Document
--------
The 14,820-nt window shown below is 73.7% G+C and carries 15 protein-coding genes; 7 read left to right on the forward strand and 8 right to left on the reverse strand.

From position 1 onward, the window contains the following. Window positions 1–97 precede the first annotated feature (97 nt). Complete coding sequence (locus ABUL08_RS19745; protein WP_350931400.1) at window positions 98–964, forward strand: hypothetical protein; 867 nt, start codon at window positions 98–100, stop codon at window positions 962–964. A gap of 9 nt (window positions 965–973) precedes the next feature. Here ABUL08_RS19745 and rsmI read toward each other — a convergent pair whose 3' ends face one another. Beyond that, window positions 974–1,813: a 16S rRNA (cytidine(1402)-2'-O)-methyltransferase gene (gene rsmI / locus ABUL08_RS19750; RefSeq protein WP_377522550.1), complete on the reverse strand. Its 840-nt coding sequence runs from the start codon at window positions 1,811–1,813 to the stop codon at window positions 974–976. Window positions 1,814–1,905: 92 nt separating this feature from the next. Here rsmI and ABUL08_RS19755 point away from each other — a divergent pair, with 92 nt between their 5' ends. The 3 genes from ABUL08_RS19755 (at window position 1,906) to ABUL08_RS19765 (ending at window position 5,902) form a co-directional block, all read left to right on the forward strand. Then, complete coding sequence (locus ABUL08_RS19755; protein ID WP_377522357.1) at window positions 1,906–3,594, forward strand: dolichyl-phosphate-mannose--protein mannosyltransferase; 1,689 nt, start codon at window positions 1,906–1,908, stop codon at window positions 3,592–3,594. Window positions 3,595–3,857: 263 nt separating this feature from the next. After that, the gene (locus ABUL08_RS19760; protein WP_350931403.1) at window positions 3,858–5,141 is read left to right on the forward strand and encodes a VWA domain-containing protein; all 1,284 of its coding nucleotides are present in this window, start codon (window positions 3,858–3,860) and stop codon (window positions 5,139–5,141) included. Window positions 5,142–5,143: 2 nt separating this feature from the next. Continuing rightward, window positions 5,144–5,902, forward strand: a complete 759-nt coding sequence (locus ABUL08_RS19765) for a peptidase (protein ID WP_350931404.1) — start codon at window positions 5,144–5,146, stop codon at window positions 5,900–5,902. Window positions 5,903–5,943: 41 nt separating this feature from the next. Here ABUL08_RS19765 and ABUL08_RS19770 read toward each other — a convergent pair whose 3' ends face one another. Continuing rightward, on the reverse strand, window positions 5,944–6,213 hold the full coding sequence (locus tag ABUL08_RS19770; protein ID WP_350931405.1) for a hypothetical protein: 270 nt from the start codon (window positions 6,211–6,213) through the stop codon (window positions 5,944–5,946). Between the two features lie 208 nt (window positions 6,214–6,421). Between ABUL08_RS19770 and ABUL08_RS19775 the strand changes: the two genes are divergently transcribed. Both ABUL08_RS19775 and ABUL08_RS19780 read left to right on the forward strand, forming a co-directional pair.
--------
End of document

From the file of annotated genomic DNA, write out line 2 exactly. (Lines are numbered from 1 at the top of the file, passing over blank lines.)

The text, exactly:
From position 1 onward, the window contains the following. Window positions 1–97 precede the first annotated feature (97 nt). Complete coding sequence (locus ABUL08_RS19745; protein WP_350931400.1) at window positions 98–964, forward strand: hypothetical protein; 867 nt, start codon at window positions 98–100, stop codon at window positions 962–964. A gap of 9 nt (window positions 965–973) precedes the next feature. Here ABUL08_RS19745 and rsmI read toward each other — a convergent pair whose 3' ends face one another. Beyond that, window positions 974–1,813: a 16S rRNA (cytidine(1402)-2'-O)-methyltransferase gene (gene rsmI / locus ABUL08_RS19750; RefSeq protein WP_377522550.1), complete on the reverse strand. Its 840-nt coding sequence runs from the start codon at window positions 1,811–1,813 to the stop codon at window positions 974–976. Window positions 1,814–1,905: 92 nt separating this feature from the next. Here rsmI and ABUL08_RS19755 point away from each other — a divergent pair, with 92 nt between their 5' ends. The 3 genes from ABUL08_RS19755 (at window position 1,906) to ABUL08_RS19765 (ending at window position 5,902) form a co-directional block, all read left to right on the forward strand. Then, complete coding sequence (locus ABUL08_RS19755; protein ID WP_377522357.1) at window positions 1,906–3,594, forward strand: dolichyl-phosphate-mannose--protein mannosyltransferase; 1,689 nt, start codon at window positions 1,906–1,908, stop codon at window positions 3,592–3,594. Window positions 3,595–3,857: 263 nt separating this feature from the next. After that, the gene (locus ABUL08_RS19760; protein WP_350931403.1) at window positions 3,858–5,141 is read left to right on the forward strand and encodes a VWA domain-containing protein; all 1,284 of its coding nucleotides are present in this window, start codon (window positions 3,858–3,860) and stop codon (window positions 5,139–5,141) included. Window positions 5,142–5,143: 2 nt separating this feature from the next. Continuing rightward, window positions 5,144–5,902, forward strand: a complete 759-nt coding sequence (locus ABUL08_RS19765) for a peptidase (protein ID WP_350931404.1) — start codon at window positions 5,144–5,146, stop codon at window positions 5,900–5,902. Window positions 5,903–5,943: 41 nt separating this feature from the next. Here ABUL08_RS19765 and ABUL08_RS19770 read toward each other — a convergent pair whose 3' ends face one another. Continuing rightward, on the reverse strand, window positions 5,944–6,213 hold the full coding sequence (locus tag ABUL08_RS19770; protein ID WP_350931405.1) for a hypothetical protein: 270 nt from the start codon (window positions 6,211–6,213) through the stop codon (window positions 5,944–5,946). Between the two features lie 208 nt (window positions 6,214–6,421). Between ABUL08_RS19770 and ABUL08_RS19775 the strand changes: the two genes are divergently transcribed. Both ABUL08_RS19775 and ABUL08_RS19780 read left to right on the forward strand, forming a co-directional pair.